Authorship information: Concept and design; acquisition of data; analysis and interpretation of data; drafting of the manuscript; and critical revision of the manuscript for important intellectual content.
Address correspondence to: E-mail: Michele.Matthews@mcphs.edu.
  1. Safety of Non-Steroidal Anti-Inflammatory Drugs (SOS) Project. Individual NSAIDs and upper gastrointestinal complications: a systematic review and meta-analysis of observational studies (the SOS project). Drug Saf. 2012;35(12):1127-1146.
  2. Gislason GH, Jacobsen S, Rasmussen JN, et al. Risk of death or reinfarction associated with the use of selective cyclooxygenase- 2 inhibitors and nonselective nonsteroidal antiinflammatory drugs after acute myocardial infarction. Circulation. 2006;113(25):2906-2913.
  3. Huerta C, Castellsague J, Varas-Lorenzo C, García Rodríguez LA. Nonsteroidal anti-inflammatory drugs and risk of ARF in the general population. Am J Kidney Dis. 2005;45(3):531-539.
  4. Lewis SC, Langman MJ, Laporte JR, et al. Dose-response relationships between individual nonaspirin nonsteroidal antiinflammatory drugs (NANSAIDs) and serious upper gastrointestinal bleeding: a meta-analysis based on individual patient data. Br J Clin Pharmacol. 2002;54(3):320-326.
  5. McGettigan P, Henry D. Cardiovascular risk with non-steroidal anti-inflammatory drugs: systematic review of population-based controlled observational studies. PLoS Med. 2011;8(9):e1001098.
  6. García Rodríguez LA, Tacconelli S, Patrignani P. Role of dose potency in the prediction of risk of myocardial infarction associated with nonsteroidal anti-inflammatory drugs in the general population. J Am Coll Cardiol. 2008;52(20):1628-1636.
  7. McCarberg B, Gibofsky A. Need to develop new nonsteroidal anti-inflammatory drug formulations. Clin Ther. 2012;34(9):1954- 1963.
  8. Schneider V, Lévesque LE, Zhang B, Hutchinson T, Brophy JM. Association of selective and conventional nonsteroidal antiinflammatory drugs with acute renal failure: a population-based, nested case-control analysis. Am J Epidemiol. 2006;164(9):881- 889.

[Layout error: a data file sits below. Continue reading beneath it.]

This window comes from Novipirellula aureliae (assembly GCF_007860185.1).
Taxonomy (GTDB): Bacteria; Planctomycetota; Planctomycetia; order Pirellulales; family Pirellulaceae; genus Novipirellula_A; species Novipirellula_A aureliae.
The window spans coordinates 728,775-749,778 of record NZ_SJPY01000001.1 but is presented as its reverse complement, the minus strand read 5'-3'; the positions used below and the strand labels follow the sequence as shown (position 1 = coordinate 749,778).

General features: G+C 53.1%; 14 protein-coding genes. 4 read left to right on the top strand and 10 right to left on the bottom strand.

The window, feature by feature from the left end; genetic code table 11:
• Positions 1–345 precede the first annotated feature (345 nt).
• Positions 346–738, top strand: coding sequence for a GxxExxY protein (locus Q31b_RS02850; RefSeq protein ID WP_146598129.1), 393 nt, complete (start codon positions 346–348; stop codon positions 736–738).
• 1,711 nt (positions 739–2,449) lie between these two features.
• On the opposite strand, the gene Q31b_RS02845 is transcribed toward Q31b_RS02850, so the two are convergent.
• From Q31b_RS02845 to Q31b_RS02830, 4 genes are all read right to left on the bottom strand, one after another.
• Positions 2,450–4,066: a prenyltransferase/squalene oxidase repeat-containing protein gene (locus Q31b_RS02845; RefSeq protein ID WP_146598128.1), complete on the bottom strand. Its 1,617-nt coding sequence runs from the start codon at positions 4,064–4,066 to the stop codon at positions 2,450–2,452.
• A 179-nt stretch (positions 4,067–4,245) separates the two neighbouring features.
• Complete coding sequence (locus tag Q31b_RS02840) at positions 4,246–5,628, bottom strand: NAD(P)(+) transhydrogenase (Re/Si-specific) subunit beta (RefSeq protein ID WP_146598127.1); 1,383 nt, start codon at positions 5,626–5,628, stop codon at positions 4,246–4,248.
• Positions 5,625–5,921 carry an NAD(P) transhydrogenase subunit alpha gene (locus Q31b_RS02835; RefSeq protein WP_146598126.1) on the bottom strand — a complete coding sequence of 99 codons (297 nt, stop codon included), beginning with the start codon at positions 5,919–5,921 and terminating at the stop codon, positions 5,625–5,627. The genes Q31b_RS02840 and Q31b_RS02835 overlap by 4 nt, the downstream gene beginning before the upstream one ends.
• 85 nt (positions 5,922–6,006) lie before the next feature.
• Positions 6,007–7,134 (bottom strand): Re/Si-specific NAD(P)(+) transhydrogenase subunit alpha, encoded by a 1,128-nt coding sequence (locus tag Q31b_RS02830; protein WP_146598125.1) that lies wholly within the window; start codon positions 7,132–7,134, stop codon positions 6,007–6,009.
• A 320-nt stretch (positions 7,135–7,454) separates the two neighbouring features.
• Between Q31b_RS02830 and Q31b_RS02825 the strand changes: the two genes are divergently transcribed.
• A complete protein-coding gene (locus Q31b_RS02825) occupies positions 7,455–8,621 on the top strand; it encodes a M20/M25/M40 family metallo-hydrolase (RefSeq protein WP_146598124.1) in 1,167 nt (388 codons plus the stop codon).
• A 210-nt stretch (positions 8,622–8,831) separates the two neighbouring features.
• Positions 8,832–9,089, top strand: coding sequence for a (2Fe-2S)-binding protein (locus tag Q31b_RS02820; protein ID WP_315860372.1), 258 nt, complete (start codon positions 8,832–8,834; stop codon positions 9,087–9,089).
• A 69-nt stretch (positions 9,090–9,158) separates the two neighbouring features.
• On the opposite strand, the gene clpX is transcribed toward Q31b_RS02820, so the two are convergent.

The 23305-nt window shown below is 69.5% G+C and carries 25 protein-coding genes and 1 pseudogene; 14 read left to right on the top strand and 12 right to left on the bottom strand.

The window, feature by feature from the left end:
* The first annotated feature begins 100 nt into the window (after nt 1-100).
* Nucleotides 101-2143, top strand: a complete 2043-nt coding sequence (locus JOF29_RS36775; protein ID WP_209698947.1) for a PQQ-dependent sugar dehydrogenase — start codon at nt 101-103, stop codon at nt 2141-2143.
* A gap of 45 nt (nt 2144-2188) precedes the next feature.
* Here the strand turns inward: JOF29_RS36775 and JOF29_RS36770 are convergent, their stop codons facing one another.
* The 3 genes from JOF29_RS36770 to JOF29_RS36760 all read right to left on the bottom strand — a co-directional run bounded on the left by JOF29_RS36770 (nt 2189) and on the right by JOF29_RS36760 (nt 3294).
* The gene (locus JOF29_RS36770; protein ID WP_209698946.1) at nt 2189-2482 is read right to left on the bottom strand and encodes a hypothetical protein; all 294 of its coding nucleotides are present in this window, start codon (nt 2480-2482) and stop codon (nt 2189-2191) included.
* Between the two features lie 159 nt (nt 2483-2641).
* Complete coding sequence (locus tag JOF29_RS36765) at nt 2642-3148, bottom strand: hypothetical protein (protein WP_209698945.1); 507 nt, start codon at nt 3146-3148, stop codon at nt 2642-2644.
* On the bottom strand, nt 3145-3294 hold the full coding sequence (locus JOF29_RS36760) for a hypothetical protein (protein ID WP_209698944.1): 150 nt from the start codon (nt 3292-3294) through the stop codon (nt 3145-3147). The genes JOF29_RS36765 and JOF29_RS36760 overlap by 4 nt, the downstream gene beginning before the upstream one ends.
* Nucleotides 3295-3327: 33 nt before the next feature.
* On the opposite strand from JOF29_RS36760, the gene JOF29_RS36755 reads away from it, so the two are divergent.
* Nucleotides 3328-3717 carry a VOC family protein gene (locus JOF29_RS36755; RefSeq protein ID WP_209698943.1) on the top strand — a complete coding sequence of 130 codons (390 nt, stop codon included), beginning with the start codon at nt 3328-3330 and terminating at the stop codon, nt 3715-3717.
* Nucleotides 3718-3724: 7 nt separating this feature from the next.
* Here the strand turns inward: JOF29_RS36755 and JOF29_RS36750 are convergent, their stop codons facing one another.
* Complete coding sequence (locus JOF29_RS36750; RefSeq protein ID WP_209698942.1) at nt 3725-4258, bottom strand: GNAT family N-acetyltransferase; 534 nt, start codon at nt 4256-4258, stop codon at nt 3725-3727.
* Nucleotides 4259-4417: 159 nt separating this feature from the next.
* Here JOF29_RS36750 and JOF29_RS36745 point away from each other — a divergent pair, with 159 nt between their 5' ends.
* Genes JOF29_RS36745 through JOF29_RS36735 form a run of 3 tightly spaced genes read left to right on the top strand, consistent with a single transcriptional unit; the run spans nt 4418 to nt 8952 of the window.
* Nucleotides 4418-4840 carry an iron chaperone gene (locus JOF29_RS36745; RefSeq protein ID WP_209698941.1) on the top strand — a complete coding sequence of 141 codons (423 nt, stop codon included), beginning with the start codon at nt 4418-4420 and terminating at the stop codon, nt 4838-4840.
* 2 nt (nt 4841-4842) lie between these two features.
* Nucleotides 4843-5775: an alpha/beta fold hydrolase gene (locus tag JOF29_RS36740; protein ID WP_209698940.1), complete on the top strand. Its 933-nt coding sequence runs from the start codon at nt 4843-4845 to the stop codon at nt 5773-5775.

9. Public health advisory - FDA announces important changes and additional warnings for COX-2 selective and non-selective non-steroidal anti-inflammatory drugs (NSAIDs). US Food and Drug Administration website. http://www.fda.gov/Drugs/DrugSafety/PostmarketDrugSafetyInformationforPatientsandProviders/ucm150314.htm. Published April 7, 2005. Accessed September 16, 2013.
  10. Press release on the cardiovascular safety of non-selective NSAIDs. European Medicines Agency website. http://www.ema.europa.eu/ema/index.jsp?curl=pages/news_and_events/news/2009/11/news_detail_000201.jsp&mid=WC0b01ac058004d5c1. Published August 2, 2005. Accessed September 16, 2013.
  11. Basic product monograph information for nonsteroidal antiinflammatory drugs (NSAIDs). Health Canada website. http://www.hc-sc.gc.ca/dhp-mps/prodpharma/applic-demande/guide-ld/nsaid-ains/nsaids_ains-eng.php. Published November 23, 2006. Accessed September 16, 2013.
  12. National Collaborating Centre for Chronic Conditions. Osteoarthritis: national clinical guideline for care and management in adults. London: Royal College of Physicians;2008.
  13. Wilcox CM, Allison J, Benzuly K, et al. Consensus development conference on the use of nonsteroidal anti-inflammatory agents, including cyclooxygenase-2 enzyme inhibitors and aspirin. Clin Gastroenterol Hepatol. 2006;4(9):1082-1089.
  14. Desai SP, Solomon DH, Abramson SB, et al. Recommendations for use of selective and nonselective nonsteroidal antiinflammatory drugs: an American College of Rheumatology white paper. Arthritis Rheum. 2008;59(8):1058-1073.
  15. Antman EM, Bennett JS, Daugherty A, et al. Use of nonsteroidal antiinflammatory drugs: an update for clinicians: a scientific statement from the American Heart Association. Circulation. 2007;115(12):1634-1642.
  16. American Geriatrics Society Panel on the Pharmacological Management of Persistent Pain in Older Persons; Ferrell B, Argoff CE, Epplin J, et al. Pharmacological management of persistent pain in older persons. J Am Geriatr Soc. 2009;57(8):1331- 1346.
  17. Zhang W, Moskowitz RW, Nuki G, et al. OARSI recommendations for the management of hip and knee osteoarthritis, part II: OARSI evidence-based, expert consensus guidelines. Osteoarthritis Cartilage. 2008;16(2):137-162.
  18. SoluMatrix. iCeutica web site. http://iceutica.com/solumatrix. Accessed October 2, 2013.
  19. Manvelian G, Daniels S, Gibofsky A. A phase 2 study evaluating the efficacy and safety of a novel, proprietary, nano-formulated, lower dose oral diclofenac. Pain Med. 2012;13(11):1491-1498.
PDF
 
Copyright AJMC 2006-2017 Clinical Care Targeted Communications Group, LLC. All Rights Reserved.
x
Welcome the the new and improved AJMC.com, the premier managed market network. Tell us about yourself so that we can serve you better.
Sign Up
×

Sign In

Not a member? Sign up now!